# Exploring the Effects of Scale Analysis on Structural Mechanics Problems

• c.teixeira
In summary, scale analysis is a method used in structural mechanics to study the behavior of a structure at different sizes or scales. It allows for a better understanding of a structure's behavior under different conditions and helps in optimizing its design. This method is widely used in various fields, such as aerospace engineering and biomechanics, but it does have limitations, such as assuming linear and elastic behavior of materials and not taking into account other factors that may influence a structure's behavior.
c.teixeira
Hi there,

I am trying to solve a structural mechanics problem. I am doing so by two methods. On one hand, I am using a F.E.A software (ANSYS) to get me the solutions. At the same time I am solving the problem analytically. The issue is that ANSYS is solving the problem using a diferent theory than I am. ANSYS solves the problem based on the TImoshenko beam theory which consists in 2 uncoupled ODE's. I am solving a theory that altough not as precise, is simpler, thus easier to solve analytically, Regardless, the two theories are expected to provide similar solutions under certain conditions, for instance, on the analysis of a slender beam.

Below, you have the 2 un-coupled ODE's ANSYS uses. The theory I am using is the special case when $\frac{\partial w}{\partial x} = \varphi$

0 = kAG$\frac{\partial(\frac{\partial w}{\partial x} - \varphi)}{\partial x}$

0=P$\frac{\partial w}{\partial x} + EI \frac{\partial^{2} \varphi}{\partial x^2} + kAG(\frac{\partial w}{\partial x} -\varphi)$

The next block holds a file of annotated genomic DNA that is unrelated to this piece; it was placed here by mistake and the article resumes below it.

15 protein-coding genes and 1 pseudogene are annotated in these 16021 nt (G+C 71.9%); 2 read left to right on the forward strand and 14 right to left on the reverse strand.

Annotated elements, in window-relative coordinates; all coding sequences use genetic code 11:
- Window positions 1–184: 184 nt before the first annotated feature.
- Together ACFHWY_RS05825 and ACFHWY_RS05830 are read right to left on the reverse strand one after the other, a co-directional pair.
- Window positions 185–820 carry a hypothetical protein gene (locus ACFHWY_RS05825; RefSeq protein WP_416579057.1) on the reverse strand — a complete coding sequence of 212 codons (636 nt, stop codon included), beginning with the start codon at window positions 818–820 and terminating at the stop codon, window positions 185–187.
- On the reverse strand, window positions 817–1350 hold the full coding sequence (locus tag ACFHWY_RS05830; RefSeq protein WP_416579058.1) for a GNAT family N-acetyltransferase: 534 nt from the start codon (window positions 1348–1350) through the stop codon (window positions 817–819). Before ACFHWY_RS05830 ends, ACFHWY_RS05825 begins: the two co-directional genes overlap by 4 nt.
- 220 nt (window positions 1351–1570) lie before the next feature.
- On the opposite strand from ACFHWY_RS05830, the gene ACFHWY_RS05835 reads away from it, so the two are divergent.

Indeed, the solutions I get are similar. However as the parameter P below becomes bigger the solutions start to diverge. This is what I want to explain. I want to use scale analysis to explain that a bigger P means that the aproximation starts to become innapropriate.
Here is my reasoning:

If in my theory $\frac{\partial w}{\partial x} = \varphi$, then I ixpected the system of ODE'S to understang under which circustances that would happen.
I divided the second equation by KAG:

0=$\frac{P}{kAG}$$\frac{\partial w}{\partial x} + \frac{EI}{kAG} \frac{\partial^{2} \varphi}{\partial x^2} + (\frac{\partial w}{\partial x} -\varphi)$

I then procedeed to use the leght of the beam L as a scale for the x coordinate. Also I used an unkonw scale factor $w_{s}$ for w and $\varphi_{s}$ for $\varphi.$

Hence:

0=$\frac{P w_{s}}{kAG L}\frac{\partial \hat{w}}{\partial \hat{x}}$ +$\frac{EI \varphi_{s}}{kAG L^2}\frac{\partial \hat{\varphi}^2}{\partial \hat{x}^2}+(\frac{\partial w}{\partial x} -\varphi)$

If the scale factors are choosen properly it can be assumed that $\frac {\partial \hat{w}}{\partial \hat{x}} and \frac{\partial \hat{\varphi}^2}{\partial \hat{x}^2}$ are O(1) correct?

If that is the case, can I say that under the circunstances:

$\frac{P w_{s}}{kAG L}$→0 and $\frac{EI \varphi_{s}}{kAG L^2}$ →0, then $(\frac{\partial w}{\partial x} -\varphi) = 0$?

What do you make of this? Does my "scale" analysis make any sense to you? I am allowed to do this?

I hope I was clear enough.

c.teixeira

Hi c.teixeira,